Solomon’s advice was to follow our Father’s teachings: “Keep your heart with all vigilance, for from it flow the springs of life. Put away from you crooked speech, and put devious talk far from you. Let your eyes look directly forward, and your gaze be straight before you. Ponder the path of your feet; then all your ways will be sure. Do not swerve to the right or to the left; turn your foot away from evil” (Proverbs 4:24-27). When we find the truth in God’s word we should ponder (study; meditate upon) it and refuse to deviate from it. Moreover, in seeking and following the truth we should look not only to our own interests, but to the interests of others as well (Philippians 2:4). The Christian’s concern for others should be as great as their concern for themselves. The height of understanding in the mind of a Christian encompasses the eternal fate of both those who follow Christ and those who don’t. No true follower of Jesus wants to see another human consigned to hell when they could have been redeemed. Our desire for salvation should be one we share with our fellow man, in accordance to the understanding we gain in these matters from studying the Bible and incorporating its teachings into our lives.
As Paul explained to the Hebrews, “Long ago, at many times and in many ways, God spoke to our fathers by the prophets, but in these last days He has spoken to us by His Son, whom He appointed the heir of all things, through whom also He created the world. He is the radiance of the glory of God and the exact imprint of His nature, and he upholds the universe by the word of His power. After making purification for sins, He sat down at the right hand of the Majesty on high” (Hebrews 1:1-3). The accounts of what the prophets, up to and including Jesus, proclaimed were recorded for us so that we can learn of God’s history with man and His plans for our salvation. It is in the Holy Scriptures that we learn of God’s will and how we are to abide by it.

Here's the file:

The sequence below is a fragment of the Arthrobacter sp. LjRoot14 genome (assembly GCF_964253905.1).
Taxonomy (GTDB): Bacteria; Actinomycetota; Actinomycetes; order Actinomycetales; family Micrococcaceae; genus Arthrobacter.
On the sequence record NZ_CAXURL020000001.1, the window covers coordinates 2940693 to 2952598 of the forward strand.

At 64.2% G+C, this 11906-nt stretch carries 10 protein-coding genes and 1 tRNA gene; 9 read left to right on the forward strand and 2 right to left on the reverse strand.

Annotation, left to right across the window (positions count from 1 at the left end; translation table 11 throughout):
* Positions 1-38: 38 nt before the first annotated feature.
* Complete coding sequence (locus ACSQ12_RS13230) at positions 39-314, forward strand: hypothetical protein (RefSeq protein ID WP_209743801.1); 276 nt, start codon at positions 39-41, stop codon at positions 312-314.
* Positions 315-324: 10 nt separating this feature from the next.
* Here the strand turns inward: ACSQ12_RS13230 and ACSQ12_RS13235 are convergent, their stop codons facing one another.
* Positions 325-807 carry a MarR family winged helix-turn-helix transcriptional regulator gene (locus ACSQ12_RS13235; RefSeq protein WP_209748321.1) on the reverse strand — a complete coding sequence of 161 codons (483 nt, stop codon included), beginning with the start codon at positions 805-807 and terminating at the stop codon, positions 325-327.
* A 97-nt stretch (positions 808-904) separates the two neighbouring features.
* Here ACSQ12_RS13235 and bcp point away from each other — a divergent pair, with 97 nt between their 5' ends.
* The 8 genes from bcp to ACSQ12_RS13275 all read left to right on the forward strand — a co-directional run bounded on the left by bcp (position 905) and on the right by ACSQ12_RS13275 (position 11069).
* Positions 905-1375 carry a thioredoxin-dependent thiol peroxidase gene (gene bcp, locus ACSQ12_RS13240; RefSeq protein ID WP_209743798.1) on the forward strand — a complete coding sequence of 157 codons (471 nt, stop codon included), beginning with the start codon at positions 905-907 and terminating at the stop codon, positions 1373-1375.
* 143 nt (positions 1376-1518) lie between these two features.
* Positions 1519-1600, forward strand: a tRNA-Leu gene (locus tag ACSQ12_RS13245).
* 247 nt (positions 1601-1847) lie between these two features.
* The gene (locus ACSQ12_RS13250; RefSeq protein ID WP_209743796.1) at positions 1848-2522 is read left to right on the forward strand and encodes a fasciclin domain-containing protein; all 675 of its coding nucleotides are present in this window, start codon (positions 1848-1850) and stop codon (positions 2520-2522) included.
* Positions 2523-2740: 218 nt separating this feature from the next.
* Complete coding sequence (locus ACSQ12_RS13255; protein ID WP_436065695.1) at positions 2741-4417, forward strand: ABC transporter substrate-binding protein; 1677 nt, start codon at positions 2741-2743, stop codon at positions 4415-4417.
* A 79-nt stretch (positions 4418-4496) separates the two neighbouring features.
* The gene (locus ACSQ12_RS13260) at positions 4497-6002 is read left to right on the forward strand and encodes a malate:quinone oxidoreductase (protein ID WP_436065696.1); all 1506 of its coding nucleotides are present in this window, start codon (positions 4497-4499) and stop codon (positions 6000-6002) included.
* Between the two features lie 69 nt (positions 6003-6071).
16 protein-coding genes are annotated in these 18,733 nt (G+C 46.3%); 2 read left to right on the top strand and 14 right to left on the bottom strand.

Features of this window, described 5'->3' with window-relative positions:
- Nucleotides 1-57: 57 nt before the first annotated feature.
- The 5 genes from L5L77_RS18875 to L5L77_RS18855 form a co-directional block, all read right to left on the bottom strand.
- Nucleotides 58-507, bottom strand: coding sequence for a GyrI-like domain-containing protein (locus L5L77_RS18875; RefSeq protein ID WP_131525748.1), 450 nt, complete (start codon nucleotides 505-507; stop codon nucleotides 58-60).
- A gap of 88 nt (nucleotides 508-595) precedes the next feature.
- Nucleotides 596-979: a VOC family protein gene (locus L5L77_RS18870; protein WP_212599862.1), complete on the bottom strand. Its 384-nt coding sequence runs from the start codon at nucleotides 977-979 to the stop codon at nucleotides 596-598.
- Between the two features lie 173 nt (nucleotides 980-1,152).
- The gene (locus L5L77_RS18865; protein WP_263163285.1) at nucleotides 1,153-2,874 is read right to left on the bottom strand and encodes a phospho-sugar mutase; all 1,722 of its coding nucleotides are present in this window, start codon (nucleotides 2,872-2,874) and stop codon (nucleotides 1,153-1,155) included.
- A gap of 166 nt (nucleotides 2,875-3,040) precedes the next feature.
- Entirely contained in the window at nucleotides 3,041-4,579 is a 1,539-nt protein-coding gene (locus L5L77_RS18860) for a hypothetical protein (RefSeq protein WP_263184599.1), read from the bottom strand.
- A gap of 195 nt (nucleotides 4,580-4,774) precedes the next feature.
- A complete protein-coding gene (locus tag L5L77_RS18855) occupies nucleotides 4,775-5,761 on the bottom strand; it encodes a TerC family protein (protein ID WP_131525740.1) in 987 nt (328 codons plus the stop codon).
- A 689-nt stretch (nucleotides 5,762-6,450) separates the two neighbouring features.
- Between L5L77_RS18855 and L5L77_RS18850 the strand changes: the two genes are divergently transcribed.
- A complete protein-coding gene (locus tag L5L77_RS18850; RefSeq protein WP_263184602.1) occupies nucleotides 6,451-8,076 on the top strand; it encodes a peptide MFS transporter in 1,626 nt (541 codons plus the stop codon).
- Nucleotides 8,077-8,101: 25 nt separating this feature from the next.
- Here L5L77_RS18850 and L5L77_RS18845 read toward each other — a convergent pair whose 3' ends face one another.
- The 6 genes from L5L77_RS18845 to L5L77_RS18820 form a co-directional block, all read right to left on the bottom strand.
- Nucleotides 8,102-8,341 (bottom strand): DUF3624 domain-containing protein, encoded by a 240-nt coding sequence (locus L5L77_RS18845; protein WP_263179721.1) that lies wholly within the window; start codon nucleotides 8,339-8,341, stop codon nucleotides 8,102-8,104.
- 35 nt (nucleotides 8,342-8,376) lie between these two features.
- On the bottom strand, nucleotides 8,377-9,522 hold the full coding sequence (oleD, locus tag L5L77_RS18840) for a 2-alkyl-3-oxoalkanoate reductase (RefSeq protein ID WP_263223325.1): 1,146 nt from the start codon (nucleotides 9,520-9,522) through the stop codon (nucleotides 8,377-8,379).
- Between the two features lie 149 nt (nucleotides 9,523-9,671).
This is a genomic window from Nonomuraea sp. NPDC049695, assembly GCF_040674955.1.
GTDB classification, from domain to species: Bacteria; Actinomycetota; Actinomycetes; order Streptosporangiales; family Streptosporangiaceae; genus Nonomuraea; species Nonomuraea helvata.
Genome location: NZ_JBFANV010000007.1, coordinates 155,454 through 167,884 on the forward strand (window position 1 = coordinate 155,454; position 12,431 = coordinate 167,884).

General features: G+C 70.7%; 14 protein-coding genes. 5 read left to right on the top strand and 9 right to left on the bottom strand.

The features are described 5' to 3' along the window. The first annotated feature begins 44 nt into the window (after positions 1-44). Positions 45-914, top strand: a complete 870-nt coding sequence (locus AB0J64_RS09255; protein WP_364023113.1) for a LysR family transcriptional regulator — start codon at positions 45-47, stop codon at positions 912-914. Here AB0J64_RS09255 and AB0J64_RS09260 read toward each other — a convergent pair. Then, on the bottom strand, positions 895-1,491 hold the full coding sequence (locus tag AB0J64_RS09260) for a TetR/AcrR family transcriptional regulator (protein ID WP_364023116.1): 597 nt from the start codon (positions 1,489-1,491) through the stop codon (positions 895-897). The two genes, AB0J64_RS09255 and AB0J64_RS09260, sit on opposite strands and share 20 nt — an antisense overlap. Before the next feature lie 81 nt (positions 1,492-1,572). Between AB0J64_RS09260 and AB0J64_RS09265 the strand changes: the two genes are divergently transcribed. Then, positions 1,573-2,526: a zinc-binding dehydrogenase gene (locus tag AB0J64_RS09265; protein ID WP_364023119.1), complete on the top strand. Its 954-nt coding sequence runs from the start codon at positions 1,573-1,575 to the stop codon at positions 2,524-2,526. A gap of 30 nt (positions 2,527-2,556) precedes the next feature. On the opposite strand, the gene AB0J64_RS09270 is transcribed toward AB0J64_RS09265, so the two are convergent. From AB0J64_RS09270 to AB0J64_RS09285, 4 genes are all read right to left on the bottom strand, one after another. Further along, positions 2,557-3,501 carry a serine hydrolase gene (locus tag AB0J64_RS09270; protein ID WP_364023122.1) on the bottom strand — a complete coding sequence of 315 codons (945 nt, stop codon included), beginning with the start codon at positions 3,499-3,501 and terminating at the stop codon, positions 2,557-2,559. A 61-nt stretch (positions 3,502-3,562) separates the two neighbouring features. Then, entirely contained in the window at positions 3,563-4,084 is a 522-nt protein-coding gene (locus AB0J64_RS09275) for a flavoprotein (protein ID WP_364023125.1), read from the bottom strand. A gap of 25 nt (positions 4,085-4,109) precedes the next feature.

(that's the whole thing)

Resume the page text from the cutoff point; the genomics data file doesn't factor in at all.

By God’s direction Abraham left his home behind in order to seek the land of promise. In the same way we are to leave the world behind to seek the kingdom of God by following Jesus (Luke 9:57-62). We are to set our course with Him, without looking back. Jesus came to earth to do the will of His Father and to accomplish all that He was given to do (I Timothy 2:5-6; John 4:34; 6:38). With His resurrection Jesus was established as the one mediator between God and man and the great high priest in the true tabernacle in the heavenly places. It is to Him that we must look for salvation, and as He humbled Himself in obedience (Philippians 2:8), so must we. As Peter wrote in his first letter, “Humble yourselves, therefore, under the mighty hand of God so that at the proper time He may exalt you, casting all your anxieties on Him, because He cares for you. Be sober-minded; be watchful. Your adversary the devil prowls around like a roaring lion, seeking someone to devour” (I Peter 5:6-8).
When we learn true humility, it keeps us from thinking too highly of ourselves (Romans 12:3), creating a humility that helps us see more clearly the dangers the world presents to us and helping us to avoid those mistakes of over-confidence and pride the we might otherwise be prone to. It also places us on the same level with our fellow man enabling us to bear with one another, finding common cause is the singular pursuit of God (Ephesians 4:29-32). When we look through the lens of God’s word and see ourselves as we truly are it can (and does) lead us to many profound insights into ourselves and the condition of mankind.